September 13, 2005
The United States: a good and honorable countryBy Magdi Khalil
Recently, United State policy has become the subject of a continuous debate, usually ending with a heated discussion about the grave lapses of said policy. There is no doubt that Americans do make mistakes, and they are usually the first ones to acknowledge and criticize their own shortcomings. However, the Arab outlook differs from the American one, as Arabs tend to judge others from a cultural and religious perspective. An article written by Fran Heather in the American edition of Newsweek issued in January 20, 2004, recorded the impressions of an American woman about the Egyptian people and the enthusiastic greeting she received when she put on the Arab head covering!
One wonders, if such is the criteria that Arabs use to accept or reject others, would they be able to understand the way the American nation views itself, as a nation appointed with a holy universal mission?
Many of the forefathers who founded the United States are believed to have been evangelists who reached this virgin land to spread the Christian message; they crossed mountain chains to spread the Word across the continent and then their vision expanded to encompass the whole world. Thus, the American nation has grown filled with moral, human and religious zeal.
On the other hand, the pilgrims and early settlers who came to the New World were fleeing from religious persecution in Europe. And in setting up the young nation, one of their principal tenets was that of separation of Church and State. So, based on Christian principles, they established a nation that embraces democracy, human rights, and freedom of religion. They laid down the foundation for the newborn nation with this basic moral rule: 'Honesty is the best course of action to achieve success'. According to the Oxford dictionary, the word 'honesty' has several significant meanings and synonyms: justice, virtue, integrity, honor, fairness, openness, frankness and objectivity.
This ethical and admirable rule served as a foundation for the growing nation, which dedicated itself to serving just and worthy causes.
If we take a brief look at what the United States has accomplished during the last century we can confirm that, to a great extent, it has acted as an honorable super power.
1. A Nation With No Colonial Ambitions
To quote David Humphrey, a disciple of George Washington:
2. A Nation with a Noble Humanitarian Vision
The United States managed to free many states from the clutches of communists, and with a few exceptions, rid the world of communism. In recent years it freed the state of Kuwait, handing it back to its own people and rulers. The same applies to Bosnia, Kosovo and Afghanistan. The United States had no designs on the riches of these countries. Indeed, if the United States was after the Kuwaiti oil, it would have not left it untouched as it did, furthermore it would have accepted Saddam Hussein's tempting offer of oil privileges in return for non—interference in Kuwait.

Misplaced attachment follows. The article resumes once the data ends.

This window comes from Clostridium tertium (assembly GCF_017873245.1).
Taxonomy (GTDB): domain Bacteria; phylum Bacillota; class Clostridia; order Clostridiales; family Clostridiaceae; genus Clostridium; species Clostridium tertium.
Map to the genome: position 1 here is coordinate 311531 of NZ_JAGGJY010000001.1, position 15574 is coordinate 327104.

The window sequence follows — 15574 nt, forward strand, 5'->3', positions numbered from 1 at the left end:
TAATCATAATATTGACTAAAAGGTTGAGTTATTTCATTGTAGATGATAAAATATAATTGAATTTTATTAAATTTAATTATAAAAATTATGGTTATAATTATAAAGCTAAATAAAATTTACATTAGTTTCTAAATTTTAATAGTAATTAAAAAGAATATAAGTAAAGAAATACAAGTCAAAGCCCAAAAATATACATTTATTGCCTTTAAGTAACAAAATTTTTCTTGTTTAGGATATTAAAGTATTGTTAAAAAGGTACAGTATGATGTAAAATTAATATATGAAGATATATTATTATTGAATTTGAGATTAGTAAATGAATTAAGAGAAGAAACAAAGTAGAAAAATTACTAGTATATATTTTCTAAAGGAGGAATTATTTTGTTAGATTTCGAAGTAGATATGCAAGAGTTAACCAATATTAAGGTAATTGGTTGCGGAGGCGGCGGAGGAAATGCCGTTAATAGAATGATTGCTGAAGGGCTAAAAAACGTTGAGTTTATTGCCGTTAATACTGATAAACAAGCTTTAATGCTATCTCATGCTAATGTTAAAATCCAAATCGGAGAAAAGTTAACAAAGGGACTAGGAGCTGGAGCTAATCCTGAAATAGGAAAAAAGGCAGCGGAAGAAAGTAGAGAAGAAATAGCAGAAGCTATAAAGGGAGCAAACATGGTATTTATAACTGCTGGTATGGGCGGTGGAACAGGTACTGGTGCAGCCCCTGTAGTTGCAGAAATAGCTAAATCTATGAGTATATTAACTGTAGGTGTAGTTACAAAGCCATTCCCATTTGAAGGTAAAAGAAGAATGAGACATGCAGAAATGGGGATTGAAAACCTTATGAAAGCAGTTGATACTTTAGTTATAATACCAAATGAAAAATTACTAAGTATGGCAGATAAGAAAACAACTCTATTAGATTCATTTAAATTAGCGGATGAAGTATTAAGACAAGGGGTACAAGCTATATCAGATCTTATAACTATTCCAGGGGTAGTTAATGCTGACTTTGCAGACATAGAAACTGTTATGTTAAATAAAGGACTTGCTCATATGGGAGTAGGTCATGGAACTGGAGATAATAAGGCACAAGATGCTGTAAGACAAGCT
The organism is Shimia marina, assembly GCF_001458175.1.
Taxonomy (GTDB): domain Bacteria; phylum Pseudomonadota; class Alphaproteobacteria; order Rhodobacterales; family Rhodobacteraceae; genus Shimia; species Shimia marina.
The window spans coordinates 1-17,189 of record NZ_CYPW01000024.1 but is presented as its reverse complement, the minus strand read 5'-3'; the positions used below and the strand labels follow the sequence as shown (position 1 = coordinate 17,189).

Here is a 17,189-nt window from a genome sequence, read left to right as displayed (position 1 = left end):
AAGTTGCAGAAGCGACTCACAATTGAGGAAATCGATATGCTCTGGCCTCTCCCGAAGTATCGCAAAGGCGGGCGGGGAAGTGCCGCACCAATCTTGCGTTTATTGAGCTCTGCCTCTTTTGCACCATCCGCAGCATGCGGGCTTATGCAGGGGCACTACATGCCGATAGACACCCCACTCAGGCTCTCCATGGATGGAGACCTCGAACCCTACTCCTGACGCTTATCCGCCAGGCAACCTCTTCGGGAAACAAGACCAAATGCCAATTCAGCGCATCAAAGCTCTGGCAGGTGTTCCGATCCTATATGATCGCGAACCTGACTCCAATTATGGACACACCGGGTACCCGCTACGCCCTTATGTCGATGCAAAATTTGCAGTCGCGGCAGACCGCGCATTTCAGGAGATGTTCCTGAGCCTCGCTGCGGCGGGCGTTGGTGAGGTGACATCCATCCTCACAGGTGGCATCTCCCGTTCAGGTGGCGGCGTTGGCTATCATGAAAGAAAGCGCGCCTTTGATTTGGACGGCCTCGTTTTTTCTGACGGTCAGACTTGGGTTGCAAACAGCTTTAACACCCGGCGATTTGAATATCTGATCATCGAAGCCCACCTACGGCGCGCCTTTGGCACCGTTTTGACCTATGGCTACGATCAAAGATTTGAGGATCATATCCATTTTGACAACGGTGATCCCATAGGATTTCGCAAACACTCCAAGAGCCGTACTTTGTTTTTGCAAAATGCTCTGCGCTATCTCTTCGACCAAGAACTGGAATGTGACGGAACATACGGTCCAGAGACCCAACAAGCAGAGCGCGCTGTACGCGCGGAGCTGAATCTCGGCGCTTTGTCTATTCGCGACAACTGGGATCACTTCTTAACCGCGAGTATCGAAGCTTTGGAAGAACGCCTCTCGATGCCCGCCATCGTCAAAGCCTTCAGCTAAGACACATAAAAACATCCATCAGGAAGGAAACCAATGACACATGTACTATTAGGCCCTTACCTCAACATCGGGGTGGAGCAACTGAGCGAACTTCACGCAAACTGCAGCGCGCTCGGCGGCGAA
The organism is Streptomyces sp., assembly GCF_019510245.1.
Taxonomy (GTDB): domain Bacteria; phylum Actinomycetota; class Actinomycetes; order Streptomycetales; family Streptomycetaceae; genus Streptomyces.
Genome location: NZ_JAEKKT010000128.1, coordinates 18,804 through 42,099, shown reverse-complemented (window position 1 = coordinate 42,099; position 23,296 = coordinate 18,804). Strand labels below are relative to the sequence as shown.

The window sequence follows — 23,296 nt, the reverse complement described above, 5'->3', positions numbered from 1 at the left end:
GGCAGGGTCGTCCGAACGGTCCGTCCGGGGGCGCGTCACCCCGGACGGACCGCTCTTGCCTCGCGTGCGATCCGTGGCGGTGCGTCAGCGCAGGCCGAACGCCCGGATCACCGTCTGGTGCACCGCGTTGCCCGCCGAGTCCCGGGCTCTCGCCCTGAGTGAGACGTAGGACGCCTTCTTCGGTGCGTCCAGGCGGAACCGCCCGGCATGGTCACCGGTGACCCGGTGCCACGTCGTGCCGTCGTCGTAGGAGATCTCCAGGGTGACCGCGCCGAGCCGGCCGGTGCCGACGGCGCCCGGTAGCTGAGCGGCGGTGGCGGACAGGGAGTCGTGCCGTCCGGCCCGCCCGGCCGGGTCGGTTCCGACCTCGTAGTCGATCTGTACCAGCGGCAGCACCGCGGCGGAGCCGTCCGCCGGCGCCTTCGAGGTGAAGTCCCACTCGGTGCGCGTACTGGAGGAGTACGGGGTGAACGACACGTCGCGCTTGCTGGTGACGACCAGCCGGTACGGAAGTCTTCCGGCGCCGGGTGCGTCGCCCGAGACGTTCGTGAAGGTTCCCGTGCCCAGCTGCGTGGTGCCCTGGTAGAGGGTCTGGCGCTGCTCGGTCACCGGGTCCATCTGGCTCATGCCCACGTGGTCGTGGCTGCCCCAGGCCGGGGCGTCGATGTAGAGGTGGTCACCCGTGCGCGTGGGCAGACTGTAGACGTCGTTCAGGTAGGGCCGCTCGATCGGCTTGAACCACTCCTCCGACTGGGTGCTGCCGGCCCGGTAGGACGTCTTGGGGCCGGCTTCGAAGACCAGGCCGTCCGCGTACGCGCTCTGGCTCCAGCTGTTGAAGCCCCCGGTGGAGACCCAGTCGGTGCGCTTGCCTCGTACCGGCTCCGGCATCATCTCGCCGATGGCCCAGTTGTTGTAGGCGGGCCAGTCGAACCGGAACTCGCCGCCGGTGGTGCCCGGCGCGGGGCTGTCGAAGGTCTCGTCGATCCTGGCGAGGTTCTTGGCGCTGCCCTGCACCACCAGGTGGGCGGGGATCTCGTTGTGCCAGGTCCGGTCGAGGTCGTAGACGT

It is noteworthy that the United States has worked to free Christian, Muslim and Buddhist nations without discrimination.
Lately, the United States' self—appointed mission is to put an end to terror — another worthy endeavor, and one that it will, hopefully, accomplish, so peace may reign.
Theodore Roosevelt used to say that history has been flowing in a steady line beginning with a barbarian state, heading towards a civilized state, and in between the two ends is an intermediary state of autocracy. In 1900, Roosevelt divided the world into two categories, one that is enjoying civilization and another that is still suffering from barbarism and autocracy. Will the United States' coming mission succeed in ridding the Middle East from barbarism and autocracy?
3. A Nation working for Human Sustenance and Welfare
He requested the American Congress to commit $10 billion for the fight against AIDS in Africa, saying:
The size of American aid, academic grants, and humanitarian assistance is astonishing. The United States chose to pay billions of dollars to support the peace process between Egypt and Israel, a choice that is truly beyond imagination. American aid is not exclusively offered by the US government, but also by public and private institutions and individuals, such as Bill Gates, who donated millions of dollars to help AIDS victims, Ted Turner who donated billions of dollars to help the under—privileged throughout the world, and hundreds of American institutions such as the Ford Foundation, Fulbright Program and the Carnegie Corporation. There are hundreds of institutions all around the United States which receive small donations from individuals and use them to support humanitarian missions across the globe, to fight disease and poverty and to assist the orphans and homeless. Unlike the Arab world, these donations are neither abused nor used to support terrorism.
4. A Religious and Tolerant Nation
5. A Nation that Helped to Liberate and Rebuild Other Countries
The US took a bold decision to interfere and change the course of events when Europe fell victim to the Nazis and Fascists and stood on the brink of total destruction. Sadly, when confronted with a similar situation in the Middle East, Europe is hesitating, reluctant to give its support to the US endeavor to restore balance to this troubled region.
6. A Nation that Takes Credit for the Establishment of International Organizations
7. A Super Power With Relatively Few Mistakes
The purpose of this article is to offer an alternative account of America's true image, and to counteract the distorted and ugly image reflected in the Arab media, plagued as it is by irrationality and subjectivity.